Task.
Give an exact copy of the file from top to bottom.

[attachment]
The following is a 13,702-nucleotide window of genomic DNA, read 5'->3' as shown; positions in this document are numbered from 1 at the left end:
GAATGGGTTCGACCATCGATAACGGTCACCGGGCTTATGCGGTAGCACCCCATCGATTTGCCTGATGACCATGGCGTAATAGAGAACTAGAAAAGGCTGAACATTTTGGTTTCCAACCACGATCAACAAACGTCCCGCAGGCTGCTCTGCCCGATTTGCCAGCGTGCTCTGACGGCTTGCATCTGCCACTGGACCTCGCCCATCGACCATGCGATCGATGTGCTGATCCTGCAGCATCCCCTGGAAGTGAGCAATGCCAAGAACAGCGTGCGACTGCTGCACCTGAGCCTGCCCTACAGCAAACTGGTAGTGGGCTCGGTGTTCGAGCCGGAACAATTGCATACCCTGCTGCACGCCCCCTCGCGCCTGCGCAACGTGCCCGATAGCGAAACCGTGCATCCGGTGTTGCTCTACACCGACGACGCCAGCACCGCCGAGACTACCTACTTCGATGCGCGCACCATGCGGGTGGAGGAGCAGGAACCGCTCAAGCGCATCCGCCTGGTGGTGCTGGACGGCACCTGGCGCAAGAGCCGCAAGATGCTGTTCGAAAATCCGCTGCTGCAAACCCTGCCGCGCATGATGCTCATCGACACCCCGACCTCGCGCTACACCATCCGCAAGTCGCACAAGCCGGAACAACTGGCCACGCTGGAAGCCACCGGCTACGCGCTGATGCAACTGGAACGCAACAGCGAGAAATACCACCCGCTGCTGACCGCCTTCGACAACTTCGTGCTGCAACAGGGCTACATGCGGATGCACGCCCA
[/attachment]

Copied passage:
The following is a 13,702-nucleotide window of genomic DNA, read 5'->3' as shown; positions in this document are numbered from 1 at the left end:
GAATGGGTTCGACCATCGATAACGGTCACCGGGCTTATGCGGTAGCACCCCATCGATTTGCCTGATGACCATGGCGTAATAGAGAACTAGAAAAGGCTGAACATTTTGGTTTCCAACCACGATCAACAAACGTCCCGCAGGCTGCTCTGCCCGATTTGCCAGCGTGCTCTGACGGCTTGCATCTGCCACTGGACCTCGCCCATCGACCATGCGATCGATGTGCTGATCCTGCAGCATCCCCTGGAAGTGAGCAATGCCAAGAACAGCGTGCGACTGCTGCACCTGAGCCTGCCCTACAGCAAACTGGTAGTGGGCTCGGTGTTCGAGCCGGAACAATTGCATACCCTGCTGCACGCCCCCTCGCGCCTGCGCAACGTGCCCGATAGCGAAACCGTGCATCCGGTGTTGCTCTACACCGACGACGCCAGCACCGCCGAGACTACCTACTTCGATGCGCGCACCATGCGGGTGGAGGAGCAGGAACCGCTCAAGCGCATCCGCCTGGTGGTGCTGGACGGCACCTGGCGCAAGAGCCGCAAGATGCTGTTCGAAAATCCGCTGCTGCAAACCCTGCCGCGCATGATGCTCATCGACACCCCGACCTCGCGCTACACCATCCGCAAGTCGCACAAGCCGGAACAACTGGCCACGCTGGAAGCCACCGGCTACGCGCTGATGCAACTGGAACGCAACAGCGAGAAATACCACCCGCTGCTGACCGCCTTCGACAACTTCGTGCTGCAACAGGGCTACATGCGGATGCACGCCCA